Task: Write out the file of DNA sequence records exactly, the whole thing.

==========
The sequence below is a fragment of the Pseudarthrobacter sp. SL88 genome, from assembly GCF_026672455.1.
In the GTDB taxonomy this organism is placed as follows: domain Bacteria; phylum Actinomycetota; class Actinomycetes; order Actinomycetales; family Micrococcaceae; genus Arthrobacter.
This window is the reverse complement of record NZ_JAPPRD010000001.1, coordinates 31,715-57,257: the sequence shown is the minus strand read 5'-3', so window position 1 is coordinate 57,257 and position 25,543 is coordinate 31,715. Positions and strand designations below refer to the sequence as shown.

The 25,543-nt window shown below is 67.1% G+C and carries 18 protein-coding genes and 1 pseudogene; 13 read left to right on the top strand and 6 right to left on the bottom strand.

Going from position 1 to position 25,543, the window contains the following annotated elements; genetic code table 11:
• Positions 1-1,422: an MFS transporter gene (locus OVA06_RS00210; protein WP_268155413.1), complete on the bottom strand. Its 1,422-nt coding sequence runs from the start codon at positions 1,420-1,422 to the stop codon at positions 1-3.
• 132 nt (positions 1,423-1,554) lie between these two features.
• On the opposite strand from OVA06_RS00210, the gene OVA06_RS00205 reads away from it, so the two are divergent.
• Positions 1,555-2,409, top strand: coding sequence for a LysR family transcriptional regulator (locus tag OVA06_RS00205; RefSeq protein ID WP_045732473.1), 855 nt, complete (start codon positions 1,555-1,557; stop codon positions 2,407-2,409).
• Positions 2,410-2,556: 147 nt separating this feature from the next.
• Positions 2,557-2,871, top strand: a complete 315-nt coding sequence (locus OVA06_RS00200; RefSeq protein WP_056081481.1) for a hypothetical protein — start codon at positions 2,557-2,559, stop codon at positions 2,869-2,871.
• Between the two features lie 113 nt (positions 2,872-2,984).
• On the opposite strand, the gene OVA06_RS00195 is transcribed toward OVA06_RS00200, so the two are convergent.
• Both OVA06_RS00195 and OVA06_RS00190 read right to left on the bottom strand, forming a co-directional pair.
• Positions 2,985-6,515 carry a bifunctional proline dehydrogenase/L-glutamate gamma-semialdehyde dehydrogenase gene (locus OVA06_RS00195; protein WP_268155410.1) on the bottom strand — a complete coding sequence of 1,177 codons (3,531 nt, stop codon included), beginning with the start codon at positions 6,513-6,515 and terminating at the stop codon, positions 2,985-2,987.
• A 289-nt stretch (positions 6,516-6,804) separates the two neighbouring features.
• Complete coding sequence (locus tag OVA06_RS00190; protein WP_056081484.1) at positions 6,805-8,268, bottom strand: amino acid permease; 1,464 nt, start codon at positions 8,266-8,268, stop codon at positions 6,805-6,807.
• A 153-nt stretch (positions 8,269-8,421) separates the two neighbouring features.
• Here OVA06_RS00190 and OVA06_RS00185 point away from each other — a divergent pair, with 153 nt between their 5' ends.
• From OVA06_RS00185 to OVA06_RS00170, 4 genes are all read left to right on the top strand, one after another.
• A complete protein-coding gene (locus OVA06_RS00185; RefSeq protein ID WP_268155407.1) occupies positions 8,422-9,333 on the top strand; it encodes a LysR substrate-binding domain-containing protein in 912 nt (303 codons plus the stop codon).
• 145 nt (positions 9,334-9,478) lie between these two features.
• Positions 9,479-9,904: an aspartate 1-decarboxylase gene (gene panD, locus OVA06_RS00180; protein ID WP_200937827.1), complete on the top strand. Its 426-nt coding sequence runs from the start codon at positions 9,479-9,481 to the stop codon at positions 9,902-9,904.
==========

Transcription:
The sequence below is a fragment of the Pseudarthrobacter sp. SL88 genome, from assembly GCF_026672455.1.
In the GTDB taxonomy this organism is placed as follows: domain Bacteria; phylum Actinomycetota; class Actinomycetes; order Actinomycetales; family Micrococcaceae; genus Arthrobacter.
This window is the reverse complement of record NZ_JAPPRD010000001.1, coordinates 31,715-57,257: the sequence shown is the minus strand read 5'-3', so window position 1 is coordinate 57,257 and position 25,543 is coordinate 31,715. Positions and strand designations below refer to the sequence as shown.

The 25,543-nt window shown below is 67.1% G+C and carries 18 protein-coding genes and 1 pseudogene; 13 read left to right on the top strand and 6 right to left on the bottom strand.

Going from position 1 to position 25,543, the window contains the following annotated elements; genetic code table 11:
• Positions 1-1,422: an MFS transporter gene (locus OVA06_RS00210; protein WP_268155413.1), complete on the bottom strand. Its 1,422-nt coding sequence runs from the start codon at positions 1,420-1,422 to the stop codon at positions 1-3.
• 132 nt (positions 1,423-1,554) lie between these two features.
• On the opposite strand from OVA06_RS00210, the gene OVA06_RS00205 reads away from it, so the two are divergent.
• Positions 1,555-2,409, top strand: coding sequence for a LysR family transcriptional regulator (locus tag OVA06_RS00205; RefSeq protein ID WP_045732473.1), 855 nt, complete (start codon positions 1,555-1,557; stop codon positions 2,407-2,409).
• Positions 2,410-2,556: 147 nt separating this feature from the next.
• Positions 2,557-2,871, top strand: a complete 315-nt coding sequence (locus OVA06_RS00200; RefSeq protein WP_056081481.1) for a hypothetical protein — start codon at positions 2,557-2,559, stop codon at positions 2,869-2,871.
• Between the two features lie 113 nt (positions 2,872-2,984).
• On the opposite strand, the gene OVA06_RS00195 is transcribed toward OVA06_RS00200, so the two are convergent.
• Both OVA06_RS00195 and OVA06_RS00190 read right to left on the bottom strand, forming a co-directional pair.
• Positions 2,985-6,515 carry a bifunctional proline dehydrogenase/L-glutamate gamma-semialdehyde dehydrogenase gene (locus OVA06_RS00195; protein WP_268155410.1) on the bottom strand — a complete coding sequence of 1,177 codons (3,531 nt, stop codon included), beginning with the start codon at positions 6,513-6,515 and terminating at the stop codon, positions 2,985-2,987.
• A 289-nt stretch (positions 6,516-6,804) separates the two neighbouring features.
• Complete coding sequence (locus tag OVA06_RS00190; protein WP_056081484.1) at positions 6,805-8,268, bottom strand: amino acid permease; 1,464 nt, start codon at positions 8,266-8,268, stop codon at positions 6,805-6,807.
• A 153-nt stretch (positions 8,269-8,421) separates the two neighbouring features.
• Here OVA06_RS00190 and OVA06_RS00185 point away from each other — a divergent pair, with 153 nt between their 5' ends.
• From OVA06_RS00185 to OVA06_RS00170, 4 genes are all read left to right on the top strand, one after another.
• A complete protein-coding gene (locus OVA06_RS00185; RefSeq protein ID WP_268155407.1) occupies positions 8,422-9,333 on the top strand; it encodes a LysR substrate-binding domain-containing protein in 912 nt (303 codons plus the stop codon).
• 145 nt (positions 9,334-9,478) lie between these two features.
• Positions 9,479-9,904: an aspartate 1-decarboxylase gene (gene panD, locus OVA06_RS00180; protein ID WP_200937827.1), complete on the top strand. Its 426-nt coding sequence runs from the start codon at positions 9,479-9,481 to the stop codon at positions 9,902-9,904.